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Lunch » Tags » Books » Reviews » Proof: A Play

Proof: A Play

4 Ratings: 5.0
A book by David Auburn

Adult/High School-Twenty-five-year-old Catherine, who sacrificed college to care for her mentally ill father (once a brilliant, much-admired mathematician), is left in a kind of limbo after his death. Socially awkward and a bit of a shut-in, she is gruff … see full wiki

Tags: Books
Author: David Auburn
Genre: Literature & Fiction
Publisher: Faber & Faber
4 reviews about Proof: A Play
review by . May 11, 2013
Proof the play is proof what flawless drama should be.
To use hyperbole to express onto readers the profundity and intelligence or 'mother wit' of this play would not do it a hint of justice, but rather, it would be another run-of-the-mill complementary liturgy. It won the 2001 Pulitzer Prize for Drama. And that alone speaks volumes. Using an atmosphere or background in which mathematics is prevalent - but not entirely so in respects to clearly jotted out theorems and formulas (for everything that is math oriented in this drama is rather undefined …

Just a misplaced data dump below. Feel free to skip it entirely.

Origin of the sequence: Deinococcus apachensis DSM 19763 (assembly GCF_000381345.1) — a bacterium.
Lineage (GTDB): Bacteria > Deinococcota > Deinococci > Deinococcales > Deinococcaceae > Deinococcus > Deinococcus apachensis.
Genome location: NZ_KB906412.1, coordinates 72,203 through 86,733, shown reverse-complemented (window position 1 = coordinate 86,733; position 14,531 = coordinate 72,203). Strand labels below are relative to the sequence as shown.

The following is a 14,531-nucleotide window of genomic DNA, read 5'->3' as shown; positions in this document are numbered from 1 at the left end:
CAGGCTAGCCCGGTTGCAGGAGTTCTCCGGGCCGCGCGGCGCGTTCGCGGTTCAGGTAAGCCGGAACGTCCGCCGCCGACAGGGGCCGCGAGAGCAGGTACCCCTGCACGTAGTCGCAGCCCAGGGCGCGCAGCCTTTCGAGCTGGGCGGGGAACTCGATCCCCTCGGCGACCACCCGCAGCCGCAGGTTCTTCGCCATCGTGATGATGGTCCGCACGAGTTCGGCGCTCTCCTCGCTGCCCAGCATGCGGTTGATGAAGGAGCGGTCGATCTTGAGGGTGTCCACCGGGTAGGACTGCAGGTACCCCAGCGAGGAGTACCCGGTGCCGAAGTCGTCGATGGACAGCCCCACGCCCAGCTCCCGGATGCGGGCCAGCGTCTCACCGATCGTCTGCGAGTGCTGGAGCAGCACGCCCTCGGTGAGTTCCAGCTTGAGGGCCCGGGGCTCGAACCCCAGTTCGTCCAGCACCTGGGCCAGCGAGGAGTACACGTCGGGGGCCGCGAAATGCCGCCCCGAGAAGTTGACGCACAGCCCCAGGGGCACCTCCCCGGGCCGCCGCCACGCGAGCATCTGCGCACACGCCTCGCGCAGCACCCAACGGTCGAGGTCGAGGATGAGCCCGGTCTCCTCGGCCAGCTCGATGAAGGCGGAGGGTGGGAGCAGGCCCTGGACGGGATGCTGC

review by . January 24, 2008
This play captures the essence of mathematicians and some of the ways they do mathematics. Catherine is the daughter of her mathematician father Robert, who was brilliant and revolutionary in his early twenties, but has descended into madness. For the last few years Catherine has suppressed her desire to study mathematics at Northwestern University in order to care for her father. Robert has just died and Hal, one of his Ph. D. students, comes to the house to examine the notebooks Robert had filled …
review by . November 24, 2004
This is a wonderful, well-thought out play. The cast consists of only four characters and the plot moves back and forth in time from the present to the past and from dreams to reality. Catherine's father, Robert (who seems loosely based on the real-life John Nash) was one of the most brilliant mathematicians to have ever lived. By the time he was 25 he had changed the mathematics world twice. Then he became mentally sick and his brilliant and beautiful daughter Catherine drops out of school to take …
review by . May 29, 2001
To use hyperbole to express onto readers the profundity and intelligence or 'mother wit' of this play would not do it a hint of justice, but rather, it would be another run-of-the-mill complementary liturgy. It won the 2001 Pulitzer Prize for Drama. And that alone speaks volumes.Using an atmosphere or background in which mathematics is prevalent - but not entirely so in respects to clearly jotted out theorems and formulas (for everything that is math oriented in this drama is rather undefined and …
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